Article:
The Smokies and Knoxville

We crossed another National Park off the list this week with a wonderful visit to Great Smoky Mountains National Park (GSMP). It’s a big place that could have kept us busy for months and months. Over 800 miles of hiking trails, including a portion of the Appalachian Trail (AT), hundreds of historic sites, and innumerable streams and rivers make this one of the most beautiful parks we’ve seen. 

They say GSMP is defined by the 3 Ws: Wildlife, Wildflowers, and Waterfalls. We would add one more letter to the description: C for crowds. Even in the off season, which is what March is considered, the crowds at the popular sites were large. We can’t even imagine what it would be like in the peak seasons of summer and fall. It’s no wonder it’s the nation’s busiest national park…1/3 of the US population lives within a days drive of its borders. 

On one day we explored Cades Cove, a verdant valley punctuated with historic homes and churches, abundant wildlife, and beautiful scenery. We drove the 11 mile loop road, stopping along the way to learn about the settlers who populated the valley in the early 1800s.

We also spent a day driving the Newfound Gap Road, which crosses the park from Tennessee to North Carolina. The mountain pass reaches an elevation of over 5,000 feet where the road crosses the famed Appalachian Trail. We enjoyed some short hikes along the drive but skipped on the AT (for now). 

We also spent one day just hanging out at our incredible RV resort, Little Arrow Camping Resort, in Townsend, TN, right outside the entrance to the national park. We had a waterfront site that allowed us to listen to the rushing water right from the rig. Each evening we participated in activities, including Bingo, Trivia, and Smores night around the fire. Bob especially enjoyed the socializing.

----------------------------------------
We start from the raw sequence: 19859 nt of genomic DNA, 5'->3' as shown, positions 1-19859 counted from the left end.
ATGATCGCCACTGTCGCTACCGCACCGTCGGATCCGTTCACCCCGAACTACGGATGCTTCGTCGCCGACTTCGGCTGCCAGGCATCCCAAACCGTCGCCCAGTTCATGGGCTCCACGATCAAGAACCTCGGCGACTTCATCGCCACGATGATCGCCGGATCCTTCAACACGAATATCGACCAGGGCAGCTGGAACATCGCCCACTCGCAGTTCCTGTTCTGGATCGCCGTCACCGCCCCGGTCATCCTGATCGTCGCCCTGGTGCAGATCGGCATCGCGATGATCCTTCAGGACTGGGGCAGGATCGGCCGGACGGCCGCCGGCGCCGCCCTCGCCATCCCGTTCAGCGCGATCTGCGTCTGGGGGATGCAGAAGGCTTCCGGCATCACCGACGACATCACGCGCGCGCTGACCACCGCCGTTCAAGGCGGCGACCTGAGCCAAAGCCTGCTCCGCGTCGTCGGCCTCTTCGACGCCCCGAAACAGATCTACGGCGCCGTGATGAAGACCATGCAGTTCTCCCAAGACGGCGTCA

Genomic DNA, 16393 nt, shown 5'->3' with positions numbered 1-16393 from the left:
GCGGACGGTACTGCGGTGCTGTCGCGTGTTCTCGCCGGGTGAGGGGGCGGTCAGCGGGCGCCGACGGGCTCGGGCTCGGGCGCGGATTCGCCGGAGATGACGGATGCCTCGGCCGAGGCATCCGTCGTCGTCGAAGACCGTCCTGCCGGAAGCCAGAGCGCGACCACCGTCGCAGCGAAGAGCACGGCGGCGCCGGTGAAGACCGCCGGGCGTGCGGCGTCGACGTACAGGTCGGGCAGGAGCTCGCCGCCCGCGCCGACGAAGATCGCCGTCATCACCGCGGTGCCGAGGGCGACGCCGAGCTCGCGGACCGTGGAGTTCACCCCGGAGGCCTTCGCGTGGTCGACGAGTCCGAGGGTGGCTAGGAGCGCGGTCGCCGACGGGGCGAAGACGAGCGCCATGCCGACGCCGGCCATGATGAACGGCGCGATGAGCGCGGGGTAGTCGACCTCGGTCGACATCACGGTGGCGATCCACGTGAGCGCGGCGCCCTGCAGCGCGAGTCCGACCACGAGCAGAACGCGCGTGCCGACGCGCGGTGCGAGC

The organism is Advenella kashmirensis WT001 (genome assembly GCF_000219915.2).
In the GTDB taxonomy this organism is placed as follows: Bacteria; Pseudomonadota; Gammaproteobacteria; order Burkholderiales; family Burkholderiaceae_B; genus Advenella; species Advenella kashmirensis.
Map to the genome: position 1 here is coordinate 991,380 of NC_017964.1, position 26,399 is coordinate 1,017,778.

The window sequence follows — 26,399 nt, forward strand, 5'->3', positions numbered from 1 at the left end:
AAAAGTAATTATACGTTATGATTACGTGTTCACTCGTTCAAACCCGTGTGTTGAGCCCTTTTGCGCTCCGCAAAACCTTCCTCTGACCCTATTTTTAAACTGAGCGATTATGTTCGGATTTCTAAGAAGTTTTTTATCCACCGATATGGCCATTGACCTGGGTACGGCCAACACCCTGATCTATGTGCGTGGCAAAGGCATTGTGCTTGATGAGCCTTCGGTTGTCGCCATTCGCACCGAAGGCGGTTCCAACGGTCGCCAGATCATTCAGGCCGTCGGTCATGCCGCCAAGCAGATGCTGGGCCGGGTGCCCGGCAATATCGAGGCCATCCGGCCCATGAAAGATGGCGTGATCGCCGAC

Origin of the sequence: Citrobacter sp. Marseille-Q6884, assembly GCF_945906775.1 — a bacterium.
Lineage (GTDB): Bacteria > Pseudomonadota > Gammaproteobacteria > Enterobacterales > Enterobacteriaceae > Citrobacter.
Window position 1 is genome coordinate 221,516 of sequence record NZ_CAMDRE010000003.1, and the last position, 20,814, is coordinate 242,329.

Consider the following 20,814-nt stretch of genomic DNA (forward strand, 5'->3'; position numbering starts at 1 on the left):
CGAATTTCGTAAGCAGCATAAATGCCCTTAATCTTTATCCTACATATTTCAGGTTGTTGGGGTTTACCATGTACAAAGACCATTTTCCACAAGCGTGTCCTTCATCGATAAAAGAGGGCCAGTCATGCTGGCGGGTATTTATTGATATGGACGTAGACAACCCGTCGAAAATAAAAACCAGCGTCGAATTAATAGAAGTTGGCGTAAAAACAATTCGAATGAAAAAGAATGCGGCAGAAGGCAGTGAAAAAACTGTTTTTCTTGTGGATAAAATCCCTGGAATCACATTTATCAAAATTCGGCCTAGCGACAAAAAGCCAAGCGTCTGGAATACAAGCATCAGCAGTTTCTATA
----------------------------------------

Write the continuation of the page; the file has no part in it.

From Little Arrow we were able to hop on several hiking trails. One took us to a viewpoint that overlooks the cute town of Townsend. There a local carver is installing a giant Sasquatch, and we were able to chat with him about his work and admire the grandeur of the piece. 

Just down the road from Little Arrow we did a hike in the national park which we learned is one of the best trails to see the spring wildflowers. 

After our four days at Little Arrow and GSMP we drove less than an hour north to Knoxville. Steve had been here back in 1982 for the World’s Fair, so we did some reminiscing. There are no RV parks near downtown Knoxville so we “camped” on top of the Civic Auditorium parking garage, which provided us with electricity and security!

The main reason for hitting Knoxville was to complete another marathon.

Steve braved the cold and wind to finish the marathon in less than four hours. This was his 25th state, so he’s half way to his goal of all 50 states!